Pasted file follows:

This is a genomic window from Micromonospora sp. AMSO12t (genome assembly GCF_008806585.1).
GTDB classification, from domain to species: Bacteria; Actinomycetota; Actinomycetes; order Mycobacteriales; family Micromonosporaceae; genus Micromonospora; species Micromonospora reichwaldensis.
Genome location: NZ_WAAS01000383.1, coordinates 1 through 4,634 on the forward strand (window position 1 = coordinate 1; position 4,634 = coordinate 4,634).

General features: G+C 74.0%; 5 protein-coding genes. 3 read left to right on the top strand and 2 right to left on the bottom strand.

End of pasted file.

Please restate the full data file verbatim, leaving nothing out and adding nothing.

This is a genomic window from Micromonospora sp. AMSO12t (genome assembly GCF_008806585.1).
GTDB classification, from domain to species: Bacteria; Actinomycetota; Actinomycetes; order Mycobacteriales; family Micromonosporaceae; genus Micromonospora; species Micromonospora reichwaldensis.
Genome location: NZ_WAAS01000383.1, coordinates 1 through 4,634 on the forward strand (window position 1 = coordinate 1; position 4,634 = coordinate 4,634).

General features: G+C 74.0%; 5 protein-coding genes. 3 read left to right on the top strand and 2 right to left on the bottom strand.